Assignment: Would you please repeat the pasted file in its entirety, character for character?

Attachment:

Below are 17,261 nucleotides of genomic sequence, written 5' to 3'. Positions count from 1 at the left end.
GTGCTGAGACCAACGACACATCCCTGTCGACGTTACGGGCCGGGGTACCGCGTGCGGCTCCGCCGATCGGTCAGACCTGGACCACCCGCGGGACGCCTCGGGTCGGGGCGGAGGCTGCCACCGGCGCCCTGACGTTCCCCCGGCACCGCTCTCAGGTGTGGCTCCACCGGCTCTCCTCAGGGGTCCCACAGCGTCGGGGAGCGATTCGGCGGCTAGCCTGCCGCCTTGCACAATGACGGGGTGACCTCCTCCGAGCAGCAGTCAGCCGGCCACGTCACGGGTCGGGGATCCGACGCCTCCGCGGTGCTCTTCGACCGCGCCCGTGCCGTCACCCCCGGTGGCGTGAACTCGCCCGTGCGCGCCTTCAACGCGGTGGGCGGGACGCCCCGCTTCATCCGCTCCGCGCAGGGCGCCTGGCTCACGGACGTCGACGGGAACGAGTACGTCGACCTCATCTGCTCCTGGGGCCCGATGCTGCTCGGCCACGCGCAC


Below are 17,261 nucleotides of genomic sequence, written 5' to 3'. Positions count from 1 at the left end.
GTGCTGAGACCAACGACACATCCCTGTCGACGTTACGGGCCGGGGTACCGCGTGCGGCTCCGCCGATCGGTCAGACCTGGACCACCCGCGGGACGCCTCGGGTCGGGGCGGAGGCTGCCACCGGCGCCCTGACGTTCCCCCGGCACCGCTCTCAGGTGTGGCTCCACCGGCTCTCCTCAGGGGTCCCACAGCGTCGGGGAGCGATTCGGCGGCTAGCCTGCCGCCTTGCACAATGACGGGGTGACCTCCTCCGAGCAGCAGTCAGCCGGCCACGTCACGGGTCGGGGATCCGACGCCTCCGCGGTGCTCTTCGACCGCGCCCGTGCCGTCACCCCCGGTGGCGTGAACTCGCCCGTGCGCGCCTTCAACGCGGTGGGCGGGACGCCCCGCTTCATCCGCTCCGCGCAGGGCGCCTGGCTCACGGACGTCGACGGGAACGAGTACGTCGACCTCATCTGCTCCTGGGGCCCGATGCTGCTCGGCCACGCGCAC